Appearing amid a tundra of African grasses and trees to an upbeat soundtrack, the models sauntered out in hand-embroidered cocktail dresses, diaphanous gowns, beaded jackets, brightly patterned mini dresses and fluid kaftans, recalling the fashion house's origins in Athens. 

A vivid color palette ranged from a mix of bright orange, green and yellow to more subtle hues such as coral, mint, scarlet, and dark red. Highlights of the collection include hand-painted taffetas and animal prints as well as handcrafted jewelry.

"Every journey begins from within," explains the designer about the collection. "It is not about a destination, it is always the starting point that matters, the connection between cultures, mythologies, and all forms of creation, filtered through my personal vision and interpreted through art."

Although Celia Kritharioti has been dressing high profile women in striking outfits since 2012, she presented her first show in Paris five years later, during haute couture week in January 2017. This season she wanted to get across a message of joie di vivre with her vibrant and eclectic collection. 

"It is the starting point that matters, the connection between cultures, mythologies, and all forms of creation, filtered through my personal vision and interpreted through art."

Beautiful tailoring and draping 
are signatures of Celia Kritharioti.
Photograph; Nathan Geary
All of her couture designs are handmade with exquisite attention to detail and include fine embroidery, feathers and beautiful fabrics such as silk lace from Paris, taffeta, tulle, often embellished with gemstones. 

“My wish is the confidence of the woman wearing my clothes to rise as the zipper goes up,” she says. The collection ranges from cocktail dresses to sophisticated wedding gowns. 

Along with her successful career as a fashion designer, Celia Kritharioti has created costumes for the Greek National Opera productions of Romeo and Juliet and Swanlake and designed the uniforms for the Greek national airline. Proud of her Greek heritage, her Athens atelier goes back more than a century in her family to 1906. 

Highlights from the Celia Kritharioti SS23 Couture Show
A cinematic gown with dashes of bright red and yellow. Photograph; Matthew Fisher 

A symphony of blues is enhanced by large, turquoise earrings. Photograph: Elli Ioannou
The front row before the haute couture show. Photograph: Elli Ioannou

Waiting for the show to begin with the grasses and moss lining the runway. Photograph: Elli Ioannou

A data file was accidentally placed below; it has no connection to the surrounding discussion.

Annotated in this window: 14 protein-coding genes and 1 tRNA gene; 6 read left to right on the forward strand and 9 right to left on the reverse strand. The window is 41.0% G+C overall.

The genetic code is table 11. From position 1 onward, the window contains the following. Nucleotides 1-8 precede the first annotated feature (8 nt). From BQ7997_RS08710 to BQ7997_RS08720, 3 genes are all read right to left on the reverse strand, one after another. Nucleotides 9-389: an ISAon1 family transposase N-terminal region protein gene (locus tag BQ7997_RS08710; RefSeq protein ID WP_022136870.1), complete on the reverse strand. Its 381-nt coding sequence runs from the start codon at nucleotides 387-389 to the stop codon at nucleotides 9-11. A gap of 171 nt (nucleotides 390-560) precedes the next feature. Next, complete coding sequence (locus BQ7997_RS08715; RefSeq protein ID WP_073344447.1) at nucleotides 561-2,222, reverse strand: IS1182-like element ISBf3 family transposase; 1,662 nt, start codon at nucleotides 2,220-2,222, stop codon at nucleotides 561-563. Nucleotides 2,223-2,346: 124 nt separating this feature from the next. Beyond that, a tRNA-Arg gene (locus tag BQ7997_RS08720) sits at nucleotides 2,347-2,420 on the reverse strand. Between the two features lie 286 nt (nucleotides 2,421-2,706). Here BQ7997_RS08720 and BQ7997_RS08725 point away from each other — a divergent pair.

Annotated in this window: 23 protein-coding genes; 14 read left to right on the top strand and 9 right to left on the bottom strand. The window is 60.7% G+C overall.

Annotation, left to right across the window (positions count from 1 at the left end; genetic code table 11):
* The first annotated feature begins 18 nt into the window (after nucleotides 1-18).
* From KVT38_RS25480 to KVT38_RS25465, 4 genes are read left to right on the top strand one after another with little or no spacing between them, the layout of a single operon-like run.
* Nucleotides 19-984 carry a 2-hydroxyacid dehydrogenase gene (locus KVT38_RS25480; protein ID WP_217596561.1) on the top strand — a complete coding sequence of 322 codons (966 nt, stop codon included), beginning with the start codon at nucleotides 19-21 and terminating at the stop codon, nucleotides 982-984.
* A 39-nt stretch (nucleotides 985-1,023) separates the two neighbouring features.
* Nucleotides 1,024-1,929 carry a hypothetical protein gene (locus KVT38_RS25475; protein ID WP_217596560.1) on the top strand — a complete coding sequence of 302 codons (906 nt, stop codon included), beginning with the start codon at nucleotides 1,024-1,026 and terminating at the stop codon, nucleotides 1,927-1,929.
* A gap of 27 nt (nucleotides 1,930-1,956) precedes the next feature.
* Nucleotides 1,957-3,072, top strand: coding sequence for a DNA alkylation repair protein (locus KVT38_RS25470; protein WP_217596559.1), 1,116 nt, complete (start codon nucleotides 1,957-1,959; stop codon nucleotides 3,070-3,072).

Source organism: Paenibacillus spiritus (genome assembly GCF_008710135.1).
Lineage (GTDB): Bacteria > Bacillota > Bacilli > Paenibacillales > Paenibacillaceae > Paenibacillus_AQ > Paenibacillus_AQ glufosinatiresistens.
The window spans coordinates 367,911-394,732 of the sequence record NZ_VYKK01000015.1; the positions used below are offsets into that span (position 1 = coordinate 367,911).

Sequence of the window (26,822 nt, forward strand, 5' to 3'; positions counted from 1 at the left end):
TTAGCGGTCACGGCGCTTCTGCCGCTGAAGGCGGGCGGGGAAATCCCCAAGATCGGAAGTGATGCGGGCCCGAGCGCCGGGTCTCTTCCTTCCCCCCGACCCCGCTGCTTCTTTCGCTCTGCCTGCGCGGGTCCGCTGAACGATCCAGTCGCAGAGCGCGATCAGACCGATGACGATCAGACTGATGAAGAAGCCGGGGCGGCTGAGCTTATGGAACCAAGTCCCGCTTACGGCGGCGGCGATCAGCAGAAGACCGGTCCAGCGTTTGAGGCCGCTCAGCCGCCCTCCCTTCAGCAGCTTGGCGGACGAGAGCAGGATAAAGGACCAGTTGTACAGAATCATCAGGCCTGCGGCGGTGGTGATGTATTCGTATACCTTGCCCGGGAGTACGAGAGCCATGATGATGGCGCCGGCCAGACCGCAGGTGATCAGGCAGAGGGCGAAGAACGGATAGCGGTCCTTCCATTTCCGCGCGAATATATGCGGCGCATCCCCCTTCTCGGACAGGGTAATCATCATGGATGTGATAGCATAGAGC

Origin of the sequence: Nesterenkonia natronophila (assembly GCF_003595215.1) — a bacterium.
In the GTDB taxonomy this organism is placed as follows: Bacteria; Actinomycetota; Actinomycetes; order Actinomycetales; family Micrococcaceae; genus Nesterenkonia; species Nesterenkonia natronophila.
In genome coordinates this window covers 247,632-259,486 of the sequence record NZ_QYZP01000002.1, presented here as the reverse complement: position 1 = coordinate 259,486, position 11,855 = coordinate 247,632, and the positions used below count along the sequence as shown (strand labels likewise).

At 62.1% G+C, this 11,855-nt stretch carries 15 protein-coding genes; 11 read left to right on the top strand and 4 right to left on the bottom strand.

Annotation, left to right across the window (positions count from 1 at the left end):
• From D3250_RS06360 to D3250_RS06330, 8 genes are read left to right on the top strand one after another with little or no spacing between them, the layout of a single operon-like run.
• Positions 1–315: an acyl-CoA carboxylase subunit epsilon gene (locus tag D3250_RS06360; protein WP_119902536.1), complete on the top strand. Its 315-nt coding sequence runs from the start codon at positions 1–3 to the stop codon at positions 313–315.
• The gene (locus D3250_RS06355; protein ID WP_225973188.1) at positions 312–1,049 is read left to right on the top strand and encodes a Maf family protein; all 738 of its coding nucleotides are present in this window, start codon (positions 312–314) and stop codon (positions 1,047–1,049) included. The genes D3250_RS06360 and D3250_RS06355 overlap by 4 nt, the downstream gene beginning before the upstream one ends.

A beaded bustier with turquoise details looked ready for summer evening party. Photograph; Elli Ioannou

A spectacular headdress was one of the highlights of the show. Photograph; Elli Ioannou

The grasses and trees surrounding the runway were an atmospheric backdrop to the show. Photograph: Matthew Fisher 

A diaphanous leopard pattern in blue with a cutaway bustier and a flower-like headpiece added to the collection's sense of whimsy. Photograph: Nathan Geary 

A barely-there concoction in brilliant turquoise turned heads. Photograph; Matthew Fisher

A dark chocolate-hued kaftan was enlivened with lime green beading across the shoulders. Photograph: Nathan Geary.  

A long celestial blue gown looked graceful with its fluid drapery. Photograph; Matthew Fisher

Draped stripes in brilliant colours were the least part of the eye-catching drama of this revealing dress. Photograph; Nathan Geary
An artistic and asymmetrical sky-blue gown with striking embellishments was a highlight of the show. Photograph: Matthew Fisher
One of the outstanding gowns of the collection was this dramatic design with a graphic print in red and earthy tones. Photograph: Nathan Geary

One of Celia Kritharioti's signature kaftans in in emerald green and turquoise blue. Photograph: Matthew Fisher

Vivid turquoise is one of the themes of the new haute couture collection. Photograph: Matthew Fisher

A black and white geometric design has a striking Seventies aesthetic. Photograph: Matthew Fisher

The sweep of a ball gown made contemporary with the bold, colourful print. Photograph: Nathan Geary 

This orange dress had a strong Mid-Century vibe with its abstract print and statement jewellery. Photograph; Nathan Geary

Translucent gowns with gold sequins were another standout of the show. Photograph: Nathan Geary

Phones are raised as the collection can be seen in its vibrant entirety. Photograph: Nathan Geary

The bright hues of the collection's gowns looked spectacular seen together. Photograph: Matthew Fisher

The finale with the bride in a lacey dress with a transparent bodice and feathered ruff., Photograph; Elli Ioannou

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All that Glitters is Gold: Stephane Rolland's Spring/Summer 2023 Haute Couture Collection

    The gilded splendour of Stephane Rolland's SS23 haute couture show in Paris. Cover picture by Elli Ioannou. Main picture (above) by Matthew Fisher.
French couturier Stephane Rolland's Spring/Summer 2023 haute couture collection, presented in Paris, is his most spectacular yet, showcasing both his creativity and artistry as a designer, writes Jeanne-Marie Cilento. Reporting by Antonio Visconti. Photography by Elli Ioannou, Matthew Fisher and Nathan Geary

French couturier Stephane Rolland
is touched by the appreciative
audience at the show finale. 
Photograph: Nathan Geary
"BRAVO, BRAVO," the guests called as they rose to their feet in a standing ovation at the finale of French couturier Stephane Rolland's thrilling haute couture show in Paris, a rare accolade from a Parisian fashion week audience. 

The music was exhilarating and Rolland's creations coming down the gilded runway at the Théâtre de Chaillot were equally dramatic. All of the designer's skills as a couturier were on display with the sculptural gowns a tour-de-force of French savoir faire.

The crescendo of the show was the bride emerging on to the runway in a gleaming golden cloqué lamé creation, a fittingly striking last look. Embellished with Marajoara sculptures, the design was inspired by a small, gilded Madonna sculpture, called Our Lady of Aparecida housed in a colossal basilica (45,000 people can be accommodated), in São Paulo, Brazil.